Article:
child process is transformed into a zombie process.
Once the parent process calls the wait() or waitpid() routine, the
child process completes termination and the low-order 8 bits (that is,
bits 0377 or 0xFF) of the status parameter are made available to it.
[XSH4.2] [XSH5.0] This behavior also applies to the wait3() and
waitid() functions. In addition, this behavior only applies when the
parent process has not set its SA_NOCLDWAIT flag or set SIGCHLD to
· The parent process is sent a SIGCHLD signal when a child terminates;
however, since the default action for this signal is to ignore it, the
signal usually is not seen.
· If the process is a controlling process, the system sends a SIGHUP
signal to each process executing in the foreground on the terminal
that belongs to the calling process. The terminal is disassociated
from the session, allowing it to be acquired by a new controlling
· If the termination of a process causes a process group to become
orphaned, and if any member of the newly orphaned process group is
stopped, a SIGHUP signal, followed by a SIGCONT signal, is sent to
each newly orphaned process.
· [XSH4.2] [XSH5.0] If the parent process has set its SA_NOCLDWAIT
flag or set SIGCHLD to SIG_IGN, the status is discarded, and the
lifetime of the calling process ends immediately.
· [XSH4.2] [XSH5.0] Each mapped memory object is unmapped.
· Each attached shared memory segment is detached and the value of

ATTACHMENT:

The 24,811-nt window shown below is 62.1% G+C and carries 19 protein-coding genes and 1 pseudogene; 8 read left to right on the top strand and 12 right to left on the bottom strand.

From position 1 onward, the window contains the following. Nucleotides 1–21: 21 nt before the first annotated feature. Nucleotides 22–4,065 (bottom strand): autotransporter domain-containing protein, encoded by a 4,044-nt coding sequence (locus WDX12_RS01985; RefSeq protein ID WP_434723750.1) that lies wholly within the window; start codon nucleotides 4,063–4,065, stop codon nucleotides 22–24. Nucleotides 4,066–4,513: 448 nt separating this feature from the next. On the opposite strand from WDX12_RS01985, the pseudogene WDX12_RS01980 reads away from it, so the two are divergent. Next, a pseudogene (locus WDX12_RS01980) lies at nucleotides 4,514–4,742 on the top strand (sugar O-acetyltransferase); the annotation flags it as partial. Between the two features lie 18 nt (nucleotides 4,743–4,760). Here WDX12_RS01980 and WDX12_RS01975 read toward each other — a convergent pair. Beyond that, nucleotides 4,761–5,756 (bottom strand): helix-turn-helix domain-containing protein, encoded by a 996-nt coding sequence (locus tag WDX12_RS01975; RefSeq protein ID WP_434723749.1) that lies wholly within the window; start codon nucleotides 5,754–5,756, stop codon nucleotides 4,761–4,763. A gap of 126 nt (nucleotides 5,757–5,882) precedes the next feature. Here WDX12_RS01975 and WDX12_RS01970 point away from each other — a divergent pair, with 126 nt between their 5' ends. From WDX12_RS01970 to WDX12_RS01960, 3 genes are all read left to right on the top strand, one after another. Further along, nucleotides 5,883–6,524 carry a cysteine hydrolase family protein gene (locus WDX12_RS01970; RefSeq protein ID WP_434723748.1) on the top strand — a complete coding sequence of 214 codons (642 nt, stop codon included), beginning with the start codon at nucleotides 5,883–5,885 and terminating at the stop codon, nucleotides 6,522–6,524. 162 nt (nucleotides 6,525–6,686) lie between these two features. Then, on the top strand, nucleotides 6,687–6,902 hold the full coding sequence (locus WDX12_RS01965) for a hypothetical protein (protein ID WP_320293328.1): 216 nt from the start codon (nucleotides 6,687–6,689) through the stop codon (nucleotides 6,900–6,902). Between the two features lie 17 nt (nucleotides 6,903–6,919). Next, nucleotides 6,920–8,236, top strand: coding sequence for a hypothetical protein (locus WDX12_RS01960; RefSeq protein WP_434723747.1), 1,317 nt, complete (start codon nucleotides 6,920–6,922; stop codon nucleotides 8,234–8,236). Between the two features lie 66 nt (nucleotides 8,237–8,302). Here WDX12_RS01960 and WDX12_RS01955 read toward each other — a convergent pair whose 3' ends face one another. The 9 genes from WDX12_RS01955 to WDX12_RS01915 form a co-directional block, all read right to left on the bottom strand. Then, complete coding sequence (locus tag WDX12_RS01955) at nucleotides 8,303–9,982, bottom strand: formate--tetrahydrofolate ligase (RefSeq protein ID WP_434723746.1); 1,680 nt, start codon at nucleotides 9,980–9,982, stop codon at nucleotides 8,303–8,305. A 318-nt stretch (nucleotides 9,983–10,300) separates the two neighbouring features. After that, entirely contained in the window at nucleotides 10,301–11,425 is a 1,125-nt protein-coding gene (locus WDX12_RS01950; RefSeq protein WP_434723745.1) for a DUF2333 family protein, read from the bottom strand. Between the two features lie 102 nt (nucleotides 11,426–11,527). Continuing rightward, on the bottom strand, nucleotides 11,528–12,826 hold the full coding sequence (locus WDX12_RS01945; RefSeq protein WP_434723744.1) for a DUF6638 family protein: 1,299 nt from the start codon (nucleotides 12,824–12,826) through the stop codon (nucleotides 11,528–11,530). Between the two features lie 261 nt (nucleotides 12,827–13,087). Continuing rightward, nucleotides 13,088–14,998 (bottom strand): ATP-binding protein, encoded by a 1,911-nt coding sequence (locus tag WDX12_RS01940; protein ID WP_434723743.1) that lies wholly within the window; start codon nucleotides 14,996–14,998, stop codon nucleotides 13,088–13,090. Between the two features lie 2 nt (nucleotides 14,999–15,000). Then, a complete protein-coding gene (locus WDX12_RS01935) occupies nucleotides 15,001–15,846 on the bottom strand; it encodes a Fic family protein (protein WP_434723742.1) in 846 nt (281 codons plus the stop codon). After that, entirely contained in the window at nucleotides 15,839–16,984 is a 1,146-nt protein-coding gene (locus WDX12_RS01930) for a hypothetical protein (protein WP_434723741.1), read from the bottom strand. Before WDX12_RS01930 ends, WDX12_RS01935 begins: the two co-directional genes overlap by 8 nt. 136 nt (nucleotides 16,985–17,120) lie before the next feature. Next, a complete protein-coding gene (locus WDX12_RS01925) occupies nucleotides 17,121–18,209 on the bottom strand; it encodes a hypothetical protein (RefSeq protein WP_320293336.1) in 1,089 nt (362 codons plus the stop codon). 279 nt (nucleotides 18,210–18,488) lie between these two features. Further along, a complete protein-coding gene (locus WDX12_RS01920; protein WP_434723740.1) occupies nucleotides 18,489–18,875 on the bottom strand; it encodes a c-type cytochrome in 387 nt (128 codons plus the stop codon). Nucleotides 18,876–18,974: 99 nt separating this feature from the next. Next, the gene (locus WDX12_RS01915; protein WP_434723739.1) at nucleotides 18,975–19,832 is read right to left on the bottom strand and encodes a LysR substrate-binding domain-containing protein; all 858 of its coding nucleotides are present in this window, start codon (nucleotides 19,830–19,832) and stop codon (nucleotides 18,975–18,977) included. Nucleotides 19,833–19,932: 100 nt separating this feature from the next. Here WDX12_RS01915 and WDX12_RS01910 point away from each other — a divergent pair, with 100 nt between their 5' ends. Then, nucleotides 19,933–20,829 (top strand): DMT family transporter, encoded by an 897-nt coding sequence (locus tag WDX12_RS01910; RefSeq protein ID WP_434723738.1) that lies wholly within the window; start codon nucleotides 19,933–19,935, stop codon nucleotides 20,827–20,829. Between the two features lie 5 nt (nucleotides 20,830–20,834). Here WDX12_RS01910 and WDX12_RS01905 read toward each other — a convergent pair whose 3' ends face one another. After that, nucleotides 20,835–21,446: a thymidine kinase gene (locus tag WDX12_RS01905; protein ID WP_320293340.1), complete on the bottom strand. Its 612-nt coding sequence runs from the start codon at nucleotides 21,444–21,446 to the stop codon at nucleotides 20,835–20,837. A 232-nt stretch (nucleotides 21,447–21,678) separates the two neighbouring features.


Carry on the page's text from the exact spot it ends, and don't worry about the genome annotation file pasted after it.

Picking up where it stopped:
shm_nattach in the data structure associated with its shared memory
identifier is decremented by 1. (See shmget(2) for information about
the data structure.)
· For each semaphore for which the calling process has set a semadj
value, that semadj value is added to the semval of the specified
semaphore. (See semop(2)for information about semaphore operations.)
· [Tru64 UNIX] If the process has a process lock, text lock, or data
lock, an unlock() is performed. (See plock(2) for information on
· [Tru64 UNIX] An accounting record is written to the accounting file
if the system accounting routine is enabled. (See acct(2) for
information about enabling accounting routines.)
· [Tru64 UNIX] Locks set by the fcntl(), flock(), and lockf() functions
[Tru64 UNIX] If a thread calls the _exit() function, the entire process
exits and all threads within the process are terminated.
[XSH4.2] [XSH5.0] An application should call sysconf() to obtain the
value of ATEXIT_MAX, the number of handlers that can be registered. There
is no way for an application to tell how many functions have already been
registered with atexit().
To prematurely terminate atexit() handler processing from within a handler,
_exit() can be called. It is not recommended to call exit() from within an
The exit() function and _exit() function do not return.
The atexit() function returns 0 (zero) if successful. The function fails
if an application attempts to register more process cleanup functions than
available virtual memory allows. In this case, the function returns a
Functions: acct(2), sigaction(2), sigvec(2), wait(2), ldr_atexit(3),